Video Games, Playstation 3, Xbox 360, nintendo, wii, ds, sony, microsoft, PSN, XBLA, Onlive, Playstation Vita, Wii U,
Posted by drew10 on Jan 9, 2014
Playstation Now!

Playstation Now!

Sony has finally unveiled it’s long rumoured game streaming service at CES 2014. Called Playstation Now, the service will allow users to access Sony video games without the need for dedicated hardware like the PS4 console itself.

In much the same way that the failed Onlive service delivered its content, Playstation Now will store all of it’s titles on a server and stream them to various devices like Sony Smart TV’s. It is a move that is set to excite and upset in equal measure. The service is set to roll out in America in the Summer but Europe and particularly the UK may prove far more tricky. The amount of ISP’s and the difference in internet speeds may prove to be a huge stumbling block over here. To stream a game of a PS4 quality in 1080p would require a very fast internet connection speed, something that not all homes in the UK are currently receiving. One of Onlive’s major failings was the quality of the stream and compression rates meant games looked distinctly lower resolution than their console counterparts. Lag was also a big issue on slower connection speeds and this is an issue Sony would need to address.

There are some positives to this idea though. For one it will address the issue of backwards compatibility with all back catalogue games stored in the cloud and accessible at any time. Games owned could be played on many differing devices at the same quality in various locations and certainly shelf-space and waste would be reduced. The other bonus would be the fact that the hardware used could be infinitely more powerful than what we see in our homes and as such more impressive games. Plus the need to shell out £400 every few years for a new console would be gone.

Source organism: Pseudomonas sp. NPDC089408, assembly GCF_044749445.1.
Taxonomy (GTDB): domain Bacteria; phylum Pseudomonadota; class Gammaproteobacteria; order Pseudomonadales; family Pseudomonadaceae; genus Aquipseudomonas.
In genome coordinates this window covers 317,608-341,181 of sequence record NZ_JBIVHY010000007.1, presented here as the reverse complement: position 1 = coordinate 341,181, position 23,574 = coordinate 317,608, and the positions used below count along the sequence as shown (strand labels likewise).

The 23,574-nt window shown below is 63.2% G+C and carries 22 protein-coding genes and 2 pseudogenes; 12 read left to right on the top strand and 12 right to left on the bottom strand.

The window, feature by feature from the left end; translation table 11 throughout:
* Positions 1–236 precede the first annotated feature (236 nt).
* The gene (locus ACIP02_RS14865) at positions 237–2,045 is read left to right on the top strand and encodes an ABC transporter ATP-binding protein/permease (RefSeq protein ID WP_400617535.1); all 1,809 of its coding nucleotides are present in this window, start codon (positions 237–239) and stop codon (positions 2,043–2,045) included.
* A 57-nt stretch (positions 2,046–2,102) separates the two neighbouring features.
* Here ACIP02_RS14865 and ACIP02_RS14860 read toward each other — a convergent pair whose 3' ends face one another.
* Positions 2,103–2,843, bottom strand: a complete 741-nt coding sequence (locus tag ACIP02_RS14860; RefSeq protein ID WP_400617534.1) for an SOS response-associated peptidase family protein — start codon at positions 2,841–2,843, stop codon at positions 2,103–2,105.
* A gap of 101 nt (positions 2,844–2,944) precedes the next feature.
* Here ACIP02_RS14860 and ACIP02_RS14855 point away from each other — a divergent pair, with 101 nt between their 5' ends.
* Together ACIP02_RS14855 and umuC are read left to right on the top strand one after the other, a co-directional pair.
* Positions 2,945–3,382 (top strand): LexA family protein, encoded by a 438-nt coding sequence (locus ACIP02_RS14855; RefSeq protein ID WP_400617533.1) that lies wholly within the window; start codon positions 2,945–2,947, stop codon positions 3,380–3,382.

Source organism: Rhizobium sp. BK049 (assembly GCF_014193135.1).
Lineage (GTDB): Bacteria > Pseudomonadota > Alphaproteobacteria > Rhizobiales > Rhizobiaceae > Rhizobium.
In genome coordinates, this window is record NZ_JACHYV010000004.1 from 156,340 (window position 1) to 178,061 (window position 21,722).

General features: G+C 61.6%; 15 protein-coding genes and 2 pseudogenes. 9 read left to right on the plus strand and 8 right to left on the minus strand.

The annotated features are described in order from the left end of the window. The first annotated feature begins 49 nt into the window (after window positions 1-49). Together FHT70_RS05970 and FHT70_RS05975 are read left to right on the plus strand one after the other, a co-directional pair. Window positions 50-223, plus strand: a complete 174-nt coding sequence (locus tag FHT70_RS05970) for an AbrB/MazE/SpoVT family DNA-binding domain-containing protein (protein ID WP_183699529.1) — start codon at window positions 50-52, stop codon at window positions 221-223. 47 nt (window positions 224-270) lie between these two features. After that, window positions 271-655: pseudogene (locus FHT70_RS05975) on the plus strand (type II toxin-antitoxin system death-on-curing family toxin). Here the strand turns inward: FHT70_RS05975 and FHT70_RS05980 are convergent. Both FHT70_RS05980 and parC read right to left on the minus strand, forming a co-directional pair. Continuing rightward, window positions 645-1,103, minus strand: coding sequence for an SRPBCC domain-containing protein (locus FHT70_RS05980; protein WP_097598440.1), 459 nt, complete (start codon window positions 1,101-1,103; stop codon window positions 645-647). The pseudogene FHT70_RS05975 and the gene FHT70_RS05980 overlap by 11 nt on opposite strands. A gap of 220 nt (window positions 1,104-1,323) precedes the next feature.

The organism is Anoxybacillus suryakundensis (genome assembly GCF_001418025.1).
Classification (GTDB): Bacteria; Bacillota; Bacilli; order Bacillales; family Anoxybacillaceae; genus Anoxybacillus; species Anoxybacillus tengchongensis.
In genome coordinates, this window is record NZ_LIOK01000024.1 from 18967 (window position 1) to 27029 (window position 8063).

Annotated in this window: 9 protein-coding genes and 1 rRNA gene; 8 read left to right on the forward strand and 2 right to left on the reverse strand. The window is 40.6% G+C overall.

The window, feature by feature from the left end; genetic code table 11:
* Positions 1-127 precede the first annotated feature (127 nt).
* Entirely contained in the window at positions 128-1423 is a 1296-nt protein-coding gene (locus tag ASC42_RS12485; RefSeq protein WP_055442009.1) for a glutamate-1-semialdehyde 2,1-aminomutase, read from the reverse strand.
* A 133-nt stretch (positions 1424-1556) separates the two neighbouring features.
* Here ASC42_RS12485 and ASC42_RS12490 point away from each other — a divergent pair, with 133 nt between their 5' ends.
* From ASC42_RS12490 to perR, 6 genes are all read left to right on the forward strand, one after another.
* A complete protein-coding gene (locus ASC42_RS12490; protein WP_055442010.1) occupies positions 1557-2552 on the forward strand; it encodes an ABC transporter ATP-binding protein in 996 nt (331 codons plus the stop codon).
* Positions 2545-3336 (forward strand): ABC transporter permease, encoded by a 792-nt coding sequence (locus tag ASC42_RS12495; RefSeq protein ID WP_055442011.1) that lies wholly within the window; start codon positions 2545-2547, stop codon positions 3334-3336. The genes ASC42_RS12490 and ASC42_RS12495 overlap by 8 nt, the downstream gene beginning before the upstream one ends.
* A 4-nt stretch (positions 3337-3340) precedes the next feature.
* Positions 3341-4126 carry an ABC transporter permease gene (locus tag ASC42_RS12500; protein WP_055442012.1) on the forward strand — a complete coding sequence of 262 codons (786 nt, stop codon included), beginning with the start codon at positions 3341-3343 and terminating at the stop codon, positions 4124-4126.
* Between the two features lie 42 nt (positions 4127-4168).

Equally though there are those who are sceptical about the service and what it holds for the games industry as a whole. Certainly the high street games stores will be looking worryingly at how the service is greeted. The announcement alone caused US retailer Gamestop’s shares to fall by over 9%. The lack of physical media would mean the end of the pre-owned market and no competition for prices anywhere. This would set a dangerous precedent that would see inflated prices that remain high no matter the age of a title. This has already been born out on PSN where games that you can pick up for a tenner in the shops still retail at full price on the Playstation Store. It has always confused us that there has never been an price incentive for consumers to purchase the digital copies of the games. You remove the packaging, manufacturing and shipping costs but still charge the same price? I price-drop in digital versions of games may go some way to convince consumers that this really is the future.

For sure this model is the one the industry has been moving towards for some years and it seems that for all of Sony’s bravado and blustering about pre-owned games and physical media at E3 that we could all soon be forced into getting our games from the cloud.

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